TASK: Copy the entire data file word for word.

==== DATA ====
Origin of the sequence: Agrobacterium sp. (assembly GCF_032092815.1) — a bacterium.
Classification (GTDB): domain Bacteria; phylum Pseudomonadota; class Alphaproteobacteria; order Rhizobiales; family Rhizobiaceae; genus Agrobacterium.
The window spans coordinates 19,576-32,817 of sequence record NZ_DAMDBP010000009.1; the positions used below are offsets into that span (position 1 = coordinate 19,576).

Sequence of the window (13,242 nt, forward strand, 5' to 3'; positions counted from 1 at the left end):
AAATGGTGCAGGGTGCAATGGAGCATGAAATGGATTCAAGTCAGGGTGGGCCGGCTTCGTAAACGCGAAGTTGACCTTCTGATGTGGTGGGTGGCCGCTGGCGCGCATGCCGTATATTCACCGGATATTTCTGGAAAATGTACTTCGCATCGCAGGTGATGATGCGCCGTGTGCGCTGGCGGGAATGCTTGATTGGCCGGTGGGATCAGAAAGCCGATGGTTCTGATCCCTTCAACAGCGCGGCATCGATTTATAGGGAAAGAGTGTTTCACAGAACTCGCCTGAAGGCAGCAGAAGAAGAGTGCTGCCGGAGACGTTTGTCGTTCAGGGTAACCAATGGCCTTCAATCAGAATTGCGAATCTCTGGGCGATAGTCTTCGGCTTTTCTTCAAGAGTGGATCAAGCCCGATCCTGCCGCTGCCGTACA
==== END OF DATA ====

Origin of the sequence: Agrobacterium sp. (assembly GCF_032092815.1) — a bacterium.
Classification (GTDB): domain Bacteria; phylum Pseudomonadota; class Alphaproteobacteria; order Rhizobiales; family Rhizobiaceae; genus Agrobacterium.
The window spans coordinates 19,576-32,817 of sequence record NZ_DAMDBP010000009.1; the positions used below are offsets into that span (position 1 = coordinate 19,576).

Sequence of the window (13,242 nt, forward strand, 5' to 3'; positions counted from 1 at the left end):
AAATGGTGCAGGGTGCAATGGAGCATGAAATGGATTCAAGTCAGGGTGGGCCGGCTTCGTAAACGCGAAGTTGACCTTCTGATGTGGTGGGTGGCCGCTGGCGCGCATGCCGTATATTCACCGGATATTTCTGGAAAATGTACTTCGCATCGCAGGTGATGATGCGCCGTGTGCGCTGGCGGGAATGCTTGATTGGCCGGTGGGATCAGAAAGCCGATGGTTCTGATCCCTTCAACAGCGCGGCATCGATTTATAGGGAAAGAGTGTTTCACAGAACTCGCCTGAAGGCAGCAGAAGAAGAGTGCTGCCGGAGACGTTTGTCGTTCAGGGTAACCAATGGCCTTCAATCAGAATTGCGAATCTCTGGGCGATAGTCTTCGGCTTTTCTTCAAGAGTGGATCAAGCCCGATCCTGCCGCTGCCGTACA